Director: Sofia Coppola
Cast: Emma Watson, Israel Broussard, Claire Julien, Katie Chang, Taissa Farmiga, Leslie Mann
Running time: 90 minutes
Release date: July 5
This year, two of “alternative” cinema’s most beloved turned their hands to teen films. Harmony Korine gave us Spring Breakers featuring former Disney sweetheart Selena Gomez prancing about in a bikini, doing drugs, with a gun. Similarly, Sofia Coppola presents The Bling Ring, complete with former Harry Potter actress Emma Watson coiled around a stripper pole, doing drugs. Oh yes, lest we forget—with a gun.
It all syncs up nicely with the current pop cultural obsessions: partying, that irritating “YOLO” mantra, documenting everything through “selfies”, tweets and Facebook updates. So far, so 2013.
The Bling Ring is based on the true story of the Hollywood burglaries of 2009, when the homes of stars like Paris Hilton, Lindsay Lohan and Orlando Bloom were robbed of $3 million worth of goodies. Instead of a gang of hardened criminals, as the world expected, the perpetrators were a bunch of bored, celebrity-obsessed, upper middle class teens.
The film is the second big post-Potter venture for Emma Watson, who was lost amongst more talented co-stars in last year’s Perks of Being a Wallflower. This year, it’s all about her. Trashed up in ratty hair extensions, a tramp stamp and a Juicy Couture tracksuit, Watson has a whale of a time as Nikki, a particularly fame-hungry member of the Bling Ring.
She brings just the right amount of humour to the role, trilling Nikki’s more self-deluded lines with visible glee. Next to rest of the group, played by newcomers, her years of experience elevate her to scene-stealer.
Watson is given great support by Leslie Mann as her airy-fairy mother, who homeschools her children on the teachings of The Secret. Far from being appalled at her daughter’s exploits, she revels in the attention—excitedly alerting Nikki to the arrival of a journalist from Vanity Fair, prepping her for court like she’s going to an audition.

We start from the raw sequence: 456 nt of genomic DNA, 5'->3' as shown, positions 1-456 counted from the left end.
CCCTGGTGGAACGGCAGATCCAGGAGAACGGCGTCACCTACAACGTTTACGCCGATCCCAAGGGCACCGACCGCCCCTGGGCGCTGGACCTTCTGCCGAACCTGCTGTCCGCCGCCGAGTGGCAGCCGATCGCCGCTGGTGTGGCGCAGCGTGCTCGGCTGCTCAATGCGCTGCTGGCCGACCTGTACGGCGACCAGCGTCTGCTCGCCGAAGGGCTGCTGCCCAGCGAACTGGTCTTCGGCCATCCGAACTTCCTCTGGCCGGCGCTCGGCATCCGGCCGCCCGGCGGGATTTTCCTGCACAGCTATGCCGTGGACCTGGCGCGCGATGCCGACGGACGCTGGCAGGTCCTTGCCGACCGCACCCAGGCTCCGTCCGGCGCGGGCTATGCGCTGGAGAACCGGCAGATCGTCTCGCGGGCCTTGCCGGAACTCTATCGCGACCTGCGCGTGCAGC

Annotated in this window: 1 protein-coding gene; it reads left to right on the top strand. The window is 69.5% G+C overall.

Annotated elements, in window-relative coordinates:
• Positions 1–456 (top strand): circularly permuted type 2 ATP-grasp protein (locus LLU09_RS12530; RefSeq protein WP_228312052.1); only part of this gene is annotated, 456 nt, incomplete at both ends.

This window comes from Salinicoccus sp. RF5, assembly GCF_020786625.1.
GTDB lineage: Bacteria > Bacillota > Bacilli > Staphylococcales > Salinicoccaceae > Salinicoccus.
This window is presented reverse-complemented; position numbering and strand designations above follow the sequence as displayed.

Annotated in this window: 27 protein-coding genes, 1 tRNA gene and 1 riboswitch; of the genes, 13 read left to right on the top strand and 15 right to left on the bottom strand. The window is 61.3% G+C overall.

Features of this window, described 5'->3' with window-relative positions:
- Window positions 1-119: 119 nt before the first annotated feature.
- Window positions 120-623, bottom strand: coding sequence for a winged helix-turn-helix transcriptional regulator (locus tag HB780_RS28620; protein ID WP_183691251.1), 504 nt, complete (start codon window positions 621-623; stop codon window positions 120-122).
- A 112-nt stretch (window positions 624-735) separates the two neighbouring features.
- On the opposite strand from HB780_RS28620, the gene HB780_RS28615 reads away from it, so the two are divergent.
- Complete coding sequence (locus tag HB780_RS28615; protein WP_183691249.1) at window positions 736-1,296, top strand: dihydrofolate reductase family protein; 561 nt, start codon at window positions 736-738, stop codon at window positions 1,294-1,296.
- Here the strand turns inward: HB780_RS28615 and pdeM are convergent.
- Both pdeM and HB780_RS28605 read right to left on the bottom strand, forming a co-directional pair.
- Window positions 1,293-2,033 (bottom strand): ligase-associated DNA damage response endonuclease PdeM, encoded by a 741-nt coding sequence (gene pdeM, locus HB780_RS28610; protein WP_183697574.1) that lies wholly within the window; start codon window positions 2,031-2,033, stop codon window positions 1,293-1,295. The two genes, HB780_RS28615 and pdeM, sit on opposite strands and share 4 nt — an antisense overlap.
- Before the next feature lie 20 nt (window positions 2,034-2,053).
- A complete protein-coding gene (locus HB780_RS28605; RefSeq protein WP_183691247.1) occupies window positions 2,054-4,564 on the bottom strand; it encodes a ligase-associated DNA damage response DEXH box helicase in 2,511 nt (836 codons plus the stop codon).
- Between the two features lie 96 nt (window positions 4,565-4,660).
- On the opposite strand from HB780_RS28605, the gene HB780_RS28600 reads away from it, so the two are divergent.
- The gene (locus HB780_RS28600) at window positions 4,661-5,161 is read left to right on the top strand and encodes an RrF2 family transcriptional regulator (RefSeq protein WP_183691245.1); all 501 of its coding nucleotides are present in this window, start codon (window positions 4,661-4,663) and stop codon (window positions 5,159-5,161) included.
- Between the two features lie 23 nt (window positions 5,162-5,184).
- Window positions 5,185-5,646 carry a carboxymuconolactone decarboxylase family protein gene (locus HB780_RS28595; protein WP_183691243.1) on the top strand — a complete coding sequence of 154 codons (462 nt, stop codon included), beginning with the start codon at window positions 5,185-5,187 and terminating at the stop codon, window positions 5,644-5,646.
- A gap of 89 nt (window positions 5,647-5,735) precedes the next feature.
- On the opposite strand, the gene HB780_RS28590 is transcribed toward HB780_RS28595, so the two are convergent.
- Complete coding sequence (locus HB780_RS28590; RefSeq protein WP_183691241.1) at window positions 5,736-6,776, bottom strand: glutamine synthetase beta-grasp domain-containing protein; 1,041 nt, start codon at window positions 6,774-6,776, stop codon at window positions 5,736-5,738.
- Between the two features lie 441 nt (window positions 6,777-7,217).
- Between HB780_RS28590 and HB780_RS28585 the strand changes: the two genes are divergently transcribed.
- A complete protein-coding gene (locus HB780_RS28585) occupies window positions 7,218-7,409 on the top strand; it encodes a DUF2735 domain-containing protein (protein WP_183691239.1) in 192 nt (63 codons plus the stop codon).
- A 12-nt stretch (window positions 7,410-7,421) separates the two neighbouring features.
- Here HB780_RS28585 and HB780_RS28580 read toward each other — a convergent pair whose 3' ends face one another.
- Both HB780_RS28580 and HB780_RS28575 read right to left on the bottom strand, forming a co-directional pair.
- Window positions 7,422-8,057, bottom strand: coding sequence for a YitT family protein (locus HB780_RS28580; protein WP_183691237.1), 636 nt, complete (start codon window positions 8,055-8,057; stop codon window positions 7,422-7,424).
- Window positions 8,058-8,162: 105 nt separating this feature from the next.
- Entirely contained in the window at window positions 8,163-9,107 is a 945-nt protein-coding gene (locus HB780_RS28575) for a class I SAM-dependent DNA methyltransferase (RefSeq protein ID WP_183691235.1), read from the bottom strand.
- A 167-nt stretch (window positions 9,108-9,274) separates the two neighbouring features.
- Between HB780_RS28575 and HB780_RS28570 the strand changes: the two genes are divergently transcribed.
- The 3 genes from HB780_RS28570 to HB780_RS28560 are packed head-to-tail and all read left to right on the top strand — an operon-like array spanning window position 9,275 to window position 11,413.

In a largely unpublicised turn, Gavin Rossdale (Mr Gwen Stefani) appears as a shady nightclub owner. True to his previous attempts at acting, he’s upstaged by a tray of Rolexes, and later on a pair of silk boxers. Too bad, Gav.
The Bling Ring carries all the hallmarks of a Sofia Coppola film. Her fascination with bedrooms looms large, both in the rooms of her protagonists, which are carefully crafted to reflect the characters that inhabit them, and the bedrooms of the celebrities they steal from. As always, her characters are bored, beautiful and troubled. And then, we have the carefully chosen, ultra-modern soundtrack, this time featuring MIA, Azealia Banks and Frank Ocean.
You could say The Bling Ring is a critique of celebrity culture. The characters’ obsession with fame and material wealth leads them down dark paths, so fame = bad, yes? Maybe not. We see the main characters achieving what they desired above all the clothes and jewellery—their 15 seconds of fame. Maybe that’s why The Bling Ring feels empty at times (another Coppola hallmark). What am I supposed to be learning here?
But wait a second: The Bling Ring is silly summer fun. Maybe we shouldn’t have to learn anything.